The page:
Thursday, April 25, 2019

Q - Quick Self-edits: Authors' Tips A to Z of Writing

Dear readers and writers,

If you are reading the post series for the first time; in this series 'Authors' Tips - A to Z of Writing', eight authors – Devika FernandoPreethi VenugopalaParomita GoswamiAdite BanerjieReet SinghSudesna GhoshSaiswaroopa Iyer and I – write on various writing-related topics with the topic corresponding to the Alphabet of the Week.

The complete list is at the end of this post and today I am writing on the alphabet Q…

Let's begin...

Finished writing a story? Marvelous!
Kudos for completing one-third of your journey!

Yes, you read it right. Writing a complete story is only one-third of the job done. The next stage is to get it in a shape when it can be released to the readers. This requires editing, designing a cover and writing the blurb, and the last step is to publish and market it. All of these

So the next phase is editing. Every author self-edits prior to engaging an editor. So let’s dive straight into the various methods which help polish your dream story.

A word of caution don’t edit unless and until the story is complete, else you’ll end up wasting time and effort. A complete story is the entry criteria for the editing phase.

a) Cut the clutter: Read the story and remove anything which seems to be extra. Shorten the sentences as far as possible. The idea is to make every sentence crisp, thereby making the story well-paced and enjoyable.

“Second Draft equals first draft minus 10%.” —Stephen King

b) Remove the passive verbs: Specifically, look for passive sentences and where necessary change them to active ones without losing the essence of the scene. Remember not every passive sentence has to be converted to active.

c) Avoid the same start for consecutive sentences: A tip which I found on one of the critics’ site was that same word should not be used in three consecutive sentences in a paragraph. Change the sentence to give variation to the prose.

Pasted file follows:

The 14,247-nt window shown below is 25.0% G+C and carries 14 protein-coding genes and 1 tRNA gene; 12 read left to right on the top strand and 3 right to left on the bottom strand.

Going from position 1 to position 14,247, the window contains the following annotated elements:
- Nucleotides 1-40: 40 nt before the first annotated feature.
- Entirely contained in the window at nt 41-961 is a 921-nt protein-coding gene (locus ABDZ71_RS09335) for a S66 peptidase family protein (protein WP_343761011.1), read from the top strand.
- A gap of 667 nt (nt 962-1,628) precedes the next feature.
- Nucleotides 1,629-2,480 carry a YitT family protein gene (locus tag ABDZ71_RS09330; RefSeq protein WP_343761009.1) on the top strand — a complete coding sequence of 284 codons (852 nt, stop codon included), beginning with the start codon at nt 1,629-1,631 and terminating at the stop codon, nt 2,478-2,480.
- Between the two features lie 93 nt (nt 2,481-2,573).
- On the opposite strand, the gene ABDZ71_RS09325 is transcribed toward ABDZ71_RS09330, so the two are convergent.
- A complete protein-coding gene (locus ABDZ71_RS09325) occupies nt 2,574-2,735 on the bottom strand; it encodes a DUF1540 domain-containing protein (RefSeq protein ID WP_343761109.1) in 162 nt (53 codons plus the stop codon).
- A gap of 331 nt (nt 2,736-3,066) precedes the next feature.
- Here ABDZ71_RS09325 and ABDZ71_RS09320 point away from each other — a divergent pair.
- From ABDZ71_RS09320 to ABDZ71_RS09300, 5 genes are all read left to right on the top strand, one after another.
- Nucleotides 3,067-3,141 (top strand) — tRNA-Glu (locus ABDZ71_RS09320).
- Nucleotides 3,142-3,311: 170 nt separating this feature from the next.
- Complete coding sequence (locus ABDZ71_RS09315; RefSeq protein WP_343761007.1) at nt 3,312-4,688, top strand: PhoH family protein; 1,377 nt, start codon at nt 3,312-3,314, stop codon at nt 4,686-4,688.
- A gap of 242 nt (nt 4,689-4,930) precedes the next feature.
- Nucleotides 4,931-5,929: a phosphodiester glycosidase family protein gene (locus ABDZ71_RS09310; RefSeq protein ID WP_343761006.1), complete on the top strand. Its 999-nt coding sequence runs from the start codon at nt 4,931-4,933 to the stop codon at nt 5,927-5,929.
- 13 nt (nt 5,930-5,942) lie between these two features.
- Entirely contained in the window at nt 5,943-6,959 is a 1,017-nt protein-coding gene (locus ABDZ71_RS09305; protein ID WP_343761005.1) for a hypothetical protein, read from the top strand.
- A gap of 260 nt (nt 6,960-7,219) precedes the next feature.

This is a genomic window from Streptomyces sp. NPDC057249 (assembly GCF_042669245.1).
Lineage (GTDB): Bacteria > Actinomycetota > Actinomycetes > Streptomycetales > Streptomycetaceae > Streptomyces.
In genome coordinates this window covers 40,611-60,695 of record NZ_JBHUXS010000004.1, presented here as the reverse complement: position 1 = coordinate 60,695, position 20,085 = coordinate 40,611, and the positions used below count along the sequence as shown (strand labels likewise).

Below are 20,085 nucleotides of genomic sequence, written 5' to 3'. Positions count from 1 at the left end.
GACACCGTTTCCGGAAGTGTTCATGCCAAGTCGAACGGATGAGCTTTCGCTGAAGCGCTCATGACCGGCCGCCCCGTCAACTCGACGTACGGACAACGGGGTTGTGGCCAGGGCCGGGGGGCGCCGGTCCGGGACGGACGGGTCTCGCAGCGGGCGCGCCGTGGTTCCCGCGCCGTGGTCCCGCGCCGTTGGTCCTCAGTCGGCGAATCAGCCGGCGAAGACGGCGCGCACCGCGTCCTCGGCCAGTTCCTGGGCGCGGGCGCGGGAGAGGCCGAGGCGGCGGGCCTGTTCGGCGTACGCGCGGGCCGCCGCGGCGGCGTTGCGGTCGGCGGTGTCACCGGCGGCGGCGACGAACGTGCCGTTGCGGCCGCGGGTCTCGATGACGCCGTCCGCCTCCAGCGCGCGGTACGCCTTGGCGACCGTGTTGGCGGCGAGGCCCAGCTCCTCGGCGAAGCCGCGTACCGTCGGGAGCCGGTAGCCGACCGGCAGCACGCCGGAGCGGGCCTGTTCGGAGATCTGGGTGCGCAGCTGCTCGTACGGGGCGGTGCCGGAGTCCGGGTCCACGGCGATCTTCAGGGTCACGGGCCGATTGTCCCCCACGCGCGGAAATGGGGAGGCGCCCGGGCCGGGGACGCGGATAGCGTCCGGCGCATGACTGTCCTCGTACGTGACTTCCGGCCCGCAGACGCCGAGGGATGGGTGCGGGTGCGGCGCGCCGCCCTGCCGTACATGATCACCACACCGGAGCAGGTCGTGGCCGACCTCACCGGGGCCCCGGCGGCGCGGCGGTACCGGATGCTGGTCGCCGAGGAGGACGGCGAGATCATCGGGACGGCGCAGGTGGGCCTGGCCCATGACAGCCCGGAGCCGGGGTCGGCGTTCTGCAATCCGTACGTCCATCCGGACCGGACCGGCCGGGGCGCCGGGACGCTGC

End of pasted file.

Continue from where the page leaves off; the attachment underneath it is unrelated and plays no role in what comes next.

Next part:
d) Revisit the dialogues tags: Relook at the dialogue tags and associated action beat. It is not necessary to have a tag with every dialogue. Only action beat with the name of the character also serves the purpose and makes the narration interesting.

e) Address your quirks: Make a list of your quirks which crept up while writing the first draft. For example, I have a habit of starting a few sentences with ‘And' or ‘But’, which sounds nice in internal monologue, but not in any other elements. After everything is done I take each of my quirks and correct them as necessary. This list will keep getting modified and will disappear as you gain expertise in the art and cultivate your own style.

f) Remove the niggles: Parse the story through the free functionalities of an automated tool; e.g. Grammarly, ProWriting Aid or any such tool. This will catch all the punctuation, preposition, articles, repetitions and spacing errors.

g) Read out loud: The last one is to take a printout and read out loud. This is the best way to catch odd sentence structure.

That’s it folks. Happy editing!


Tuesday, April 16, 2019

Get To Know Author Esha Pandey

Today on ILF we have talented Esha Pandey, who juggles her various responsibilities of a cop, mother and author with consummate aplomb. She has written two romances, and as we talk to her she is promoting her new release 'Someone Exactly Like You'.

Over to the interview...

ILF: What is your writing process? Do you follow a regular routine or do you have any weird, funny, or unusual habits while writing?
Esha: I started writing as a young girl in school, when I didn’t even have a computer. I had a beige coloured notebook in which I wrote in long hand. My first story “Full Circle” won the award of excellence at the UNFPA. That gave me confidence to write. I have continued writing ever since. At every stage of life my writing was influenced by my circumstances. When I was writing as a young girl, I was mostly putting my dreams together in words. When I was writing as a wife or a mother I could understand the depth of emotions and that got reflected in my writing. I guess what I am trying to say is that I depend a lot on my experiences and emotions for writing.